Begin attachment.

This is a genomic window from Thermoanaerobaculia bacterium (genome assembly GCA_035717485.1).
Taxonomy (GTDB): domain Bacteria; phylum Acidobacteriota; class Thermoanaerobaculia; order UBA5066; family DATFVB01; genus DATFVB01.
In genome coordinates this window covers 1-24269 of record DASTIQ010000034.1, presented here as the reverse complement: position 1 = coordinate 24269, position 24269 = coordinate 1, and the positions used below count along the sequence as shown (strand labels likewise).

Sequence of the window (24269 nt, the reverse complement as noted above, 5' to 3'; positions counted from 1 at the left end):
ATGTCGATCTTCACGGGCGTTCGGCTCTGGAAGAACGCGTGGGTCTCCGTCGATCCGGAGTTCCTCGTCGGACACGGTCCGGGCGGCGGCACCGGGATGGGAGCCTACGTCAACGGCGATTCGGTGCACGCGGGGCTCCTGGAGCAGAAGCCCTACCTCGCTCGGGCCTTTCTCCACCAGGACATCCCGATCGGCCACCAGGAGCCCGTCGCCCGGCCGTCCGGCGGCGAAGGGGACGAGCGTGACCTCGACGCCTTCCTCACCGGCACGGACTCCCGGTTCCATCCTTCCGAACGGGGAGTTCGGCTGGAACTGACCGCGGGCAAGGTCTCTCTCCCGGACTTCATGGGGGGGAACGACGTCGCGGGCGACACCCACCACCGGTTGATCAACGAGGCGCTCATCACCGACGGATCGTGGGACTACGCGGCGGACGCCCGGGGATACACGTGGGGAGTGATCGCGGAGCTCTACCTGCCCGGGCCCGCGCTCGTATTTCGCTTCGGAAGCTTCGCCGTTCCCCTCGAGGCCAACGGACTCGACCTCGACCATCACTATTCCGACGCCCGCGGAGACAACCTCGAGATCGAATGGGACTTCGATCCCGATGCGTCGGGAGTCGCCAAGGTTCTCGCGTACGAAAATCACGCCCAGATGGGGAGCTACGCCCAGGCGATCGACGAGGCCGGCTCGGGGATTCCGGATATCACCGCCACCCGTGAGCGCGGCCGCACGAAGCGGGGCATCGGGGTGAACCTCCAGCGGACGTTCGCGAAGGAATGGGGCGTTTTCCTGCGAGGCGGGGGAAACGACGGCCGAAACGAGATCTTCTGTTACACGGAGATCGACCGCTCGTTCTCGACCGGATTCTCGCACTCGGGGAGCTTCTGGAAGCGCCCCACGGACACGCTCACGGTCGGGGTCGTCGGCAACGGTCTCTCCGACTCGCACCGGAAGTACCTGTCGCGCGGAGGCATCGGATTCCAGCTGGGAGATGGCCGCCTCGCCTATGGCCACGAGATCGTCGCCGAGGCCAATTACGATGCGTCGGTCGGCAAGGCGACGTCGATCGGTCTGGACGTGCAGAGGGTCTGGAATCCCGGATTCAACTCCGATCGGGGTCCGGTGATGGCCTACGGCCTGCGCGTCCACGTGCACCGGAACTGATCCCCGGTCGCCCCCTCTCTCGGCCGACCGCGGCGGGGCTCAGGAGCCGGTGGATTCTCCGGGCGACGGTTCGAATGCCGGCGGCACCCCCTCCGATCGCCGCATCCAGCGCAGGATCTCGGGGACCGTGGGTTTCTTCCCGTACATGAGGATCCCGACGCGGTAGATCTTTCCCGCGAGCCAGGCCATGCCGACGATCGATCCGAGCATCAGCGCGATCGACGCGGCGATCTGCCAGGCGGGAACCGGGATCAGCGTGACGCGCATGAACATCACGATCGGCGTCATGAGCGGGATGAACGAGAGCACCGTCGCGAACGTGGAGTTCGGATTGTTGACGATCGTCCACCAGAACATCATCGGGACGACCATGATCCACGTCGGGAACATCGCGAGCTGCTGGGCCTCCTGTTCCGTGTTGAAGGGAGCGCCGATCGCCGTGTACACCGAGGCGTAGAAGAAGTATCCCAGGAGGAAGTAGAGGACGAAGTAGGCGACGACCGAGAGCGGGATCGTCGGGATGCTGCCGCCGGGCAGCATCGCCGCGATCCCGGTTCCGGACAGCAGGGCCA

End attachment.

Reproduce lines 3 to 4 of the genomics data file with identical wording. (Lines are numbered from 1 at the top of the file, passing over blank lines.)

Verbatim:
In genome coordinates this window covers 1-24269 of record DASTIQ010000034.1, presented here as the reverse complement: position 1 = coordinate 24269, position 24269 = coordinate 1, and the positions used below count along the sequence as shown (strand labels likewise).

Sequence of the window (24269 nt, the reverse complement as noted above, 5' to 3'; positions counted from 1 at the left end):